Power attenuators are very useful tools for tube amps. As you know, tube amps sound best when cranked all way up. The only problem with that is that most of them are PAINFULLY LOUD. So it would be the best if we could crack amp and then somehow reduce output volume to level that will not make our heads explode. L-Pad is the simplest available power attenuator. It consists only two resistors (one in parallel with driver and one in series) which means it’s purely resistive.

Simple resistive attenuator

This could be a problem because at higher attenuation levels (lower output levels) there’s more treble loss. There’s also variable L-Pad available and it looks like huge potentiometer, but you can build fixed L-Pad very easily (and even cheaper). However, you must use resistors that will match your amp power and output impedance. You can further improve this design by using non-polarized treble bleed cap across R1 to compensate treble loss (for variable L-Pad it should go between input and output pads).


You can use this calculator to determine resistor values for desired attenuation level.


R1 =

R2 =

Variable L-pad

For more flexibility you can get variable L-Pad. As you can see below, it looks like rather large potentiometer. Treble bypass cap is installed between lugs 1 and 2. In my Firefly build I used 2.2uF Solen Fast cap. These L-Pad attenuators are linear which means that if you use it with 10W amp you get 5W output with L-Pad set to 50%. Since humans hear is logarithmic there will be only little volume drop with half power. To get half volume (-3db) power needs to be reduced ten times.

Here’s interesting and easy to do implementation of L-Pad. Using three way two pole switch (either slider or rotary) you can get nice versatile output. One position would give unchanged output level and other two positions can decrease level in two stages, for instance 3db and 6db. Of course, one could use switch with more positions and more options, this is just the idea.

Also, treble bleed caps could be added across R1a and R1b to reduce treble loss caused by attenuation. Below are listed resistor values for 3db and 6db attenuation with 8 ohms impedance. Cap values are usually 1uF-5uF, try different values to see what suits your needs.

2.3 ohms
4 ohms
19.4 ohms
8 ohms

Simpler solution would be using only SPDT switch for one attenuation step. Below is perfboard layout that shows both parallel and series resistors and treble bleed cap Cs that can be omitted.

12 Responses to “L-pad”
  1. elkulon says:

    Hi. Greetings from Argentina!

    I was looking for something like this, as simple as possible, because I’m newbie in this hobby.
    Asking to some friends of mine, who know a lot more than me, told me than “often, attenuators bring the tone lost, which can not be recovered again”. Looking at this page, I see that you have looked after that kind-of-matter. So, a couple of questions came to my mind…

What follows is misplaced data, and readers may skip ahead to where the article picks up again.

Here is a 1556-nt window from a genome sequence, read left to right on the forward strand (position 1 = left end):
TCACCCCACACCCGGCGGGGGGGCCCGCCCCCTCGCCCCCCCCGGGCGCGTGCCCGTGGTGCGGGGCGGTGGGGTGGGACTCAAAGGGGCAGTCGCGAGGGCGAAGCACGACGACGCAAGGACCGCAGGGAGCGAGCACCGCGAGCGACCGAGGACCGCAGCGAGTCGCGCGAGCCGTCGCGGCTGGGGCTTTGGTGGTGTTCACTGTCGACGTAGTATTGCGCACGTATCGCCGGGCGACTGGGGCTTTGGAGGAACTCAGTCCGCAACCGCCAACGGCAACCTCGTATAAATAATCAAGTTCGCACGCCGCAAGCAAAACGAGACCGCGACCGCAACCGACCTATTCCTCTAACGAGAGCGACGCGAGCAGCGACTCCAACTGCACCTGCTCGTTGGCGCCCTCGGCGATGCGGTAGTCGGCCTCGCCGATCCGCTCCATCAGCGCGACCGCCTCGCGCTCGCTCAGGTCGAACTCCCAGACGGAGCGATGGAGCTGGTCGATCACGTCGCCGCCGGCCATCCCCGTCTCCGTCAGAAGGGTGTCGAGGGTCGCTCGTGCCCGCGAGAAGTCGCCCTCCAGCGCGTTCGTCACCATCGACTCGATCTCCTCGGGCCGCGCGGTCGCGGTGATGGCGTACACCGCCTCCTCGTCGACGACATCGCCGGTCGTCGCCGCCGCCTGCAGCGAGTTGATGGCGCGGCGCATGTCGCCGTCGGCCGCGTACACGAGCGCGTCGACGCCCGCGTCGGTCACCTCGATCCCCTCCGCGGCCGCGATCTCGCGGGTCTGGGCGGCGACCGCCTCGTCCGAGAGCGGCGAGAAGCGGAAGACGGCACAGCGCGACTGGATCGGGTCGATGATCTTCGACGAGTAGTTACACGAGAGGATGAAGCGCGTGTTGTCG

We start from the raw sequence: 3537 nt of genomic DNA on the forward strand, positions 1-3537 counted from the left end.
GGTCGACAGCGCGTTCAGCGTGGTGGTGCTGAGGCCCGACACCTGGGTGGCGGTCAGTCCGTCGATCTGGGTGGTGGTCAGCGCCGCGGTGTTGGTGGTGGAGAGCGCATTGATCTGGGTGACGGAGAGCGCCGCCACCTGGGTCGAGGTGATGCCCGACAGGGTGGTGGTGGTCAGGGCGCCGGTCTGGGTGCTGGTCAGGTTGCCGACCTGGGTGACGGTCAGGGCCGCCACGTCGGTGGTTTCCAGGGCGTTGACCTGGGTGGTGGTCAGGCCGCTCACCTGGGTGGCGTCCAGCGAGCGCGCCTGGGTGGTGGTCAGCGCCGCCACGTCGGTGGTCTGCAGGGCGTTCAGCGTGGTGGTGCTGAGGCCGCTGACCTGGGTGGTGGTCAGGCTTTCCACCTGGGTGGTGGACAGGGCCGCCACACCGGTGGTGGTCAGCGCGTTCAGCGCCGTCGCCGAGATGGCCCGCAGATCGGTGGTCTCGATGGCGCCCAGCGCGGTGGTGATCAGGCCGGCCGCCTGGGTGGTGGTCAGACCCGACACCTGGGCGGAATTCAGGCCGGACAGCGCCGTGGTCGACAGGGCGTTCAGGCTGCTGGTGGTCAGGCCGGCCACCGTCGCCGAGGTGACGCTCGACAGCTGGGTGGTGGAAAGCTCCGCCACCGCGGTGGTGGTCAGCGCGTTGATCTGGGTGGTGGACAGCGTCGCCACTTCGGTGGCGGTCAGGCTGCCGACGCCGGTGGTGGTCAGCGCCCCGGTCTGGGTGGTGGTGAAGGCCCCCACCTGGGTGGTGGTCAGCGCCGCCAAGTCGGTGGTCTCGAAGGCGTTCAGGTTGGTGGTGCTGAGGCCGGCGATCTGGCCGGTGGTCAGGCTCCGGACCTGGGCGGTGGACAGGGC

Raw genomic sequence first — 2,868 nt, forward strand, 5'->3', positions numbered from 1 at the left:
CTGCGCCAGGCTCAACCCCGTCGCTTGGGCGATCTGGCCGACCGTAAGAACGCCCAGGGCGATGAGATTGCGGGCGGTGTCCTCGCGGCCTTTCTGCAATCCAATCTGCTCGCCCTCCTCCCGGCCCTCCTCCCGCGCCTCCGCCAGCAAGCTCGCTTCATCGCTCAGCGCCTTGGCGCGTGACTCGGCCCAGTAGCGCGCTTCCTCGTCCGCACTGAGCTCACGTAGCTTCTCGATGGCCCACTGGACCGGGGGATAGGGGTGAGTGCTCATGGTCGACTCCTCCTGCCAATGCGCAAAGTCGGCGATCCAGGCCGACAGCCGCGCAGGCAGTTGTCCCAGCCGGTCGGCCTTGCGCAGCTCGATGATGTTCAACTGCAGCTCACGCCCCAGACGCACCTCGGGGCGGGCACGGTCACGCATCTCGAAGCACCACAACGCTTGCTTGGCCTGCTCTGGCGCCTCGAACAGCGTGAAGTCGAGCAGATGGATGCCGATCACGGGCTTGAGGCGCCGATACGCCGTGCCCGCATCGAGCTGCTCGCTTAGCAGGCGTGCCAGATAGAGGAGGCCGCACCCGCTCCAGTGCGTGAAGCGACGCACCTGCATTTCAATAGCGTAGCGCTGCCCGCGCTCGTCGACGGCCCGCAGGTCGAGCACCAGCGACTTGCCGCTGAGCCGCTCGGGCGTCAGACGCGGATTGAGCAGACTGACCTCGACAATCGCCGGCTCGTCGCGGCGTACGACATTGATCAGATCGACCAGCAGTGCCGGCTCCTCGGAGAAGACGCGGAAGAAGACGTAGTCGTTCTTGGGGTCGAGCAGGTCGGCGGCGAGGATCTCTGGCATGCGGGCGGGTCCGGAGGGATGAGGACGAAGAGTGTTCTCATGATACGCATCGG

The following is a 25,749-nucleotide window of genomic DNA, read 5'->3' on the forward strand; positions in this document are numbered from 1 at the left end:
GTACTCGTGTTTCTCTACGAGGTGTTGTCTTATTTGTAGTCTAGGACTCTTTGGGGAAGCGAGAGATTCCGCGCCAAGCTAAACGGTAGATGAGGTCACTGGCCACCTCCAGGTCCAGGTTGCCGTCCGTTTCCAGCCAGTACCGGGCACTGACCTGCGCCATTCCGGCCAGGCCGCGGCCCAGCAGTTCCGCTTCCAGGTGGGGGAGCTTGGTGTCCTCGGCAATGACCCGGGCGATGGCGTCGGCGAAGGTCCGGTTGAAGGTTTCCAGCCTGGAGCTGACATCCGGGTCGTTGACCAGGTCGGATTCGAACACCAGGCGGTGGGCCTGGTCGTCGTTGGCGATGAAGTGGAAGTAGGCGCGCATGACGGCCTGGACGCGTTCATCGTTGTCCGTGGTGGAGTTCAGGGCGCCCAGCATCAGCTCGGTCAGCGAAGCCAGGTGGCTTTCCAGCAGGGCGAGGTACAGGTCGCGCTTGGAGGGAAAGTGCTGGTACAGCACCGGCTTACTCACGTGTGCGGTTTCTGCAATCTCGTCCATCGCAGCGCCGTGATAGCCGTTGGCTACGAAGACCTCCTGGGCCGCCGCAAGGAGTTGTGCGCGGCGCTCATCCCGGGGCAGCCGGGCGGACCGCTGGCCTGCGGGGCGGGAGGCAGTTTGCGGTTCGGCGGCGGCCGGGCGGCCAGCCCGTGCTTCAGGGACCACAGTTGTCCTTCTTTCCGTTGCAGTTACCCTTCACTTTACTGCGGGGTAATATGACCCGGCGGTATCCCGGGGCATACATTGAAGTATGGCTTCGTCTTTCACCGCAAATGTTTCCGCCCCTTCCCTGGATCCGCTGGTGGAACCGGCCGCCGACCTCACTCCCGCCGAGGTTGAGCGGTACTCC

Is it just one cap for treble teed, in case of Variable LPad??? Wouldn’t be more effective one cap for each R1-R2 combos??

    Another couple of questions, about resistors… My design is intended to be 5W, no more. But for home use, I’d like to attenuate the output power to 1-1,5W, no more than that… What kind of resistors should I use???? The should be in the same range of wattage????

  2. JD says:

    Hmm, doesn’t the bypass cap change the impedance?

  3. Miguel says:


    Alright, this is a very good idea to attenuate an amp signal. I will try it with the switch in a Pro Junior (15w), I have ohms values for resistors with the calculator, but what about watts for these resistors?

    • Bancika says:

      For a 15W amp I’d get at least 25w resistors….maybe slightly more, you want a lot of headroom here

      • Miguel says:

        What kind of resistors are these, ceramic?

        • Bancika says:

          I’d get ones with the heatsink

          • Miguel says:

            This is a good one, I’m going to look for one of these here (Spain). I´m thinking about several resistors in paralel, sharing the watts out, could be another possibility.


  4. Kevin says:

    Very cool. Very helpful. A few questions:

    Your example for a 10w amp is 6db for half (5w) power, does 3db attenuation yield 2.5 W? Half volume?

    If I have a 5w amp, would half power still be a 6db attenuation?


    • Troy says:

      Not quite. For a 10W amp power is 40dBm half power is 5W (37dBm) and half volume is 1W (30dBm). For your 5W amp, half power would be 2.5W or 34dBm.

  5. Martin says:

    I don’t think so.
    we are talking about currents of a couple of amperes in 50-100 watt amp

  6. Glen Ritchey says:

    Could a ldr be somehow used as the switch to implement a simple type of tremolo effect?

    • Jesse says:

      Mmm. That is an interesting idea.
      You could switch the circuit in and out with a simple 555 timer and a relay, this would handle the
      power. My only concern is that it might introduce audio clicking as the relay brings the L-pad in and out of the signal path. Try it.

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